Sadia Dehlvi has sent me this book review that was published by the Hindustan Times.
In the Name of Honour: A memoir
With Marie-Therese Cuny
Mukhtar Mai’s story is about the transformation of an uneducated Pakistani peasant leading a simple life to becoming a global symbol in the fight for gender justice. It exposes the horrific honour killings rampant amongst the rural and tribal societies of Pakistan. In these days of Islamophobia a superficial misread would be to interpret this as yet another story validating the mythical medieval Muslim monster. Women continue to suffer as shameful variations of the theme exist in caste, class, and race obsessed societies the world over.
Mukhtar’s tale is that of a woman who navigates the unchartered terrain of a lower caste seeking to punish her rapists in a primarily male chauvinistic legal system.
Mukhtar led a protected life in her father’s house in the village Meerwala teaching the Quran to little girls. Her twelve year old brother was wrongly accused of having an affair with a twenty something girl belonging to the upper class Mastoi clan. On the night of June 22nd 2002 the village council met and Mukhtaran was taken to represent the family in the confrontation. Her life was to change forever.
Mukhtar spreads a shawl at their feet asking for forgiveness but despicably the tribal court pronounced gang rape as “honour justice” for the Mastois. Mukhtar is shoved inside a nearby stable and gang raped as the entire village of three hundred people hears her scream. Mukhtar is then paraded half naked; the father throws her a shawl and walks her home. A humiliated Mukhtar contemplates suicide. If she had, the saga would have been buried along with her remains under the rubble of Meerwala. Instead it was the beginning of a new life for Mukhtar, one of courage and activism that the world would soon acknowledge and acclaim.
In the exhaustive process of seeking justice, the illiterate Mukhtar encountered local judges and policemen who obtained her thumb impressions on blank sheets with a reassurance of acting in her best interest. Mukhtar later realizes she had been signing her life away and felt crippled due to her illiteracy. Mukhtars case became internationalized, Pakistani women’s groups rallied together in her support resulting in Mukhtar being compensated financially by a Pakistan court. With that money and other financial aid, Mukhtar sought meaning to her life by building the first school for boys and girls in her village. Mukhtar journeyed to addressing international forums and becoming a source of strength to women facing similar violations of dignity. Mukhtar uses the strength of the experiences of personal misfortune to show them hope of a new dawn.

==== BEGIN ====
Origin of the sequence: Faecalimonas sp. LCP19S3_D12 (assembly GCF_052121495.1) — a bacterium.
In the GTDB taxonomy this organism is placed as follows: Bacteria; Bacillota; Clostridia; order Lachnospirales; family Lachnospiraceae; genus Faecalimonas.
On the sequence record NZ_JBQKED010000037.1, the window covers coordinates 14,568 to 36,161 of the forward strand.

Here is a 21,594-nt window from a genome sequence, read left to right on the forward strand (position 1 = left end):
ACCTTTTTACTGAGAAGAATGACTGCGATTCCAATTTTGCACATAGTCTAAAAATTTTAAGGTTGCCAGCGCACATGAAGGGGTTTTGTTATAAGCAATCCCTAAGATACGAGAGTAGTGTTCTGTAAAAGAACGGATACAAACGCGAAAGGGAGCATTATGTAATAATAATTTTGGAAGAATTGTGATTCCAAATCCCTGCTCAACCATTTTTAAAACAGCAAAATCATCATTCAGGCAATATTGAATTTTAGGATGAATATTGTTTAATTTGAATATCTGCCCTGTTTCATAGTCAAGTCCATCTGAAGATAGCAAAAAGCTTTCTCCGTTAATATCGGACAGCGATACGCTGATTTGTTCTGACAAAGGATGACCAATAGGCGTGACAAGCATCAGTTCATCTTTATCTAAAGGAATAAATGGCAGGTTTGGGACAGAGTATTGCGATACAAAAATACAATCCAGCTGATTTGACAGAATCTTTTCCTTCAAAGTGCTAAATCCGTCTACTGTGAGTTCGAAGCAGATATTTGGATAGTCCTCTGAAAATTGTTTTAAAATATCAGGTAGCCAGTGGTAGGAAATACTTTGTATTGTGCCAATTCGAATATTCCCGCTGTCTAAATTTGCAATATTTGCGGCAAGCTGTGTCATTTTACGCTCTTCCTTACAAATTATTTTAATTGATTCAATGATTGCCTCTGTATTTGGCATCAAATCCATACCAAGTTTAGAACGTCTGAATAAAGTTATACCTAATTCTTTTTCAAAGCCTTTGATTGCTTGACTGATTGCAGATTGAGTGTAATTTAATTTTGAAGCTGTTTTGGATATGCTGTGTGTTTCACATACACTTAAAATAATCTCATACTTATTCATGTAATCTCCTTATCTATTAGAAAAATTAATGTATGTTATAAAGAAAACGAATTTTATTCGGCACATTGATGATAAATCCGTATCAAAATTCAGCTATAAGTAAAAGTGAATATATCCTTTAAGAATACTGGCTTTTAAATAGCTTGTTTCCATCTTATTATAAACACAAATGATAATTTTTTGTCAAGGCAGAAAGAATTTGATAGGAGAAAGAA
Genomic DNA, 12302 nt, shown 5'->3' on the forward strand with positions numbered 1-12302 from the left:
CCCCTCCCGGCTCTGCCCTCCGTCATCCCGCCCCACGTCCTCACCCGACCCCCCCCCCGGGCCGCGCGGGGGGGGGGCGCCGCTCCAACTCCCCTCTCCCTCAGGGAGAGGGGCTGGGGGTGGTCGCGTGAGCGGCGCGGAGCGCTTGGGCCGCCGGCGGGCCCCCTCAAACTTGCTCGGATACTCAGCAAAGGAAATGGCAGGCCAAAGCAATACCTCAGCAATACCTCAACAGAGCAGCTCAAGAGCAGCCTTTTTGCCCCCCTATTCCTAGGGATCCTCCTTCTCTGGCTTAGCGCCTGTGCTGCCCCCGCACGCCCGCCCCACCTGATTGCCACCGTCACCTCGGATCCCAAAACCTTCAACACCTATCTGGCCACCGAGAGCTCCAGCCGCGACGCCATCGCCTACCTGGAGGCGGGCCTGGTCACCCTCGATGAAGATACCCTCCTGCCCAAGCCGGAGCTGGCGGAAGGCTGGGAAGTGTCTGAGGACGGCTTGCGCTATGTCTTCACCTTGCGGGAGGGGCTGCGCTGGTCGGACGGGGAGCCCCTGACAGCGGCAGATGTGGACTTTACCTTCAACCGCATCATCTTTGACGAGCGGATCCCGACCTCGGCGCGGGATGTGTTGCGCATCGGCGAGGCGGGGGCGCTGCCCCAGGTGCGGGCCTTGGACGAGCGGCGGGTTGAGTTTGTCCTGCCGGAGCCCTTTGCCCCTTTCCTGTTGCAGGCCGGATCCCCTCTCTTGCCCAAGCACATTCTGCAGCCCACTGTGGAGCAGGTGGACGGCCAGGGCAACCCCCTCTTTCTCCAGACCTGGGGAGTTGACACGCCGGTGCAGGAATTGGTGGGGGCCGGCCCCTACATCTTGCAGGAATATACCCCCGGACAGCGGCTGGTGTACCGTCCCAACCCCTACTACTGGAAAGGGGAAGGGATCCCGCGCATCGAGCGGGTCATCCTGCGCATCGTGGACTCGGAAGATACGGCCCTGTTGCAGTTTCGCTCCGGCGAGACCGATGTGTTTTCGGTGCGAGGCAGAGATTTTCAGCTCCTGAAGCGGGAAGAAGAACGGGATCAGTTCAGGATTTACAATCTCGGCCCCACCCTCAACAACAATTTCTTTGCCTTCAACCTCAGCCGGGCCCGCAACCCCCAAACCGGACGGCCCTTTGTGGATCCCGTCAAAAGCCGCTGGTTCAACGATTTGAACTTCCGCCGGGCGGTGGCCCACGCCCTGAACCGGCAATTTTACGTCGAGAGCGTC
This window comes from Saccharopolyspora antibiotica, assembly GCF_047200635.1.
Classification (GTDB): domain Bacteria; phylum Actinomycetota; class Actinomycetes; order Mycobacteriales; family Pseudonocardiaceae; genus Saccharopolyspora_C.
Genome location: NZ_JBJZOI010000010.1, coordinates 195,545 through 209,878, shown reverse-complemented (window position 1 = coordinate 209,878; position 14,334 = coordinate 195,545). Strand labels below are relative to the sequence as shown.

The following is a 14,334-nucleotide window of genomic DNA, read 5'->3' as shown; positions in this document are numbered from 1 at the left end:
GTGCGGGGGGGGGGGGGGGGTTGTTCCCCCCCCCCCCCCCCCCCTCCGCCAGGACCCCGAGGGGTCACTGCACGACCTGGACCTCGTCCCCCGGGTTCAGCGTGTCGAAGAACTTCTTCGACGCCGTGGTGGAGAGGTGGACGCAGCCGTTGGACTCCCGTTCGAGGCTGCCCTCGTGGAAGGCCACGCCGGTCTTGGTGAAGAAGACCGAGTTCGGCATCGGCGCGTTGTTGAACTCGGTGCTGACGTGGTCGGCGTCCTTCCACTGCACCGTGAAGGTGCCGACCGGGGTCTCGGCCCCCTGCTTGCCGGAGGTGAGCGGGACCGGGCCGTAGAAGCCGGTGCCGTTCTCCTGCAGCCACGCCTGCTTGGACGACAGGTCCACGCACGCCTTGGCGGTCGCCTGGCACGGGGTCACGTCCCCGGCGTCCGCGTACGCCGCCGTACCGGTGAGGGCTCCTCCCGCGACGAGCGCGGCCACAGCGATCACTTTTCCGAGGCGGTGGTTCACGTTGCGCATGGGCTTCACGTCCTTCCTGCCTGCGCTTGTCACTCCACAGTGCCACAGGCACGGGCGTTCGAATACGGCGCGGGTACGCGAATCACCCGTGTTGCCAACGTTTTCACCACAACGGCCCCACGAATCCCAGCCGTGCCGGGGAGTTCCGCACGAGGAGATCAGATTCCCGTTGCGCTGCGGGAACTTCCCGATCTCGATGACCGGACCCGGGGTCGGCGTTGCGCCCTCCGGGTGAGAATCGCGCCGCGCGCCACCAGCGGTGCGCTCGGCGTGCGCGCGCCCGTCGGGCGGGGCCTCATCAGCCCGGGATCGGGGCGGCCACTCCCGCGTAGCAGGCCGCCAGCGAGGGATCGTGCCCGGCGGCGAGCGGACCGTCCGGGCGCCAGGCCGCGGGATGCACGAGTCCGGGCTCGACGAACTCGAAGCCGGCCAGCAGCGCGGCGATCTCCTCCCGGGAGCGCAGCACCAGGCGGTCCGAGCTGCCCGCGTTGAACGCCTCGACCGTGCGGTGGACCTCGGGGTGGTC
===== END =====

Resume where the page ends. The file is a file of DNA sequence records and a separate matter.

Mukhtar Mai’s fight is far from over. Accused of embarrassing Pakistan she has faced house arrest by the state authorities. The possibility of Mukhtar’s rapists being acquitted on a retrial ordered by the Federal Shariat Court is life threatening.
The book is an easy to read inspiring story which provides windows into the mind set and social realities of the rural and tribal areas of the subcontinent. Class and caste oppression remain our bitter truth and shame. It is Dalit women in Khairlanji and the Gujar women in Meerwala. Phoolan Devi was gang raped and paraded naked by upper caste villagers. She took revenge by combating evil with evil. What makes Mukhtar Mai and her story unique is that evil is avenged with goodness, compassion and nobility. The Mukhtar Mai organization runs women’s shelters, an ambulance service and elementary schools where Mukhtar herself is learning to read and write.
Translated by Linda Coverdale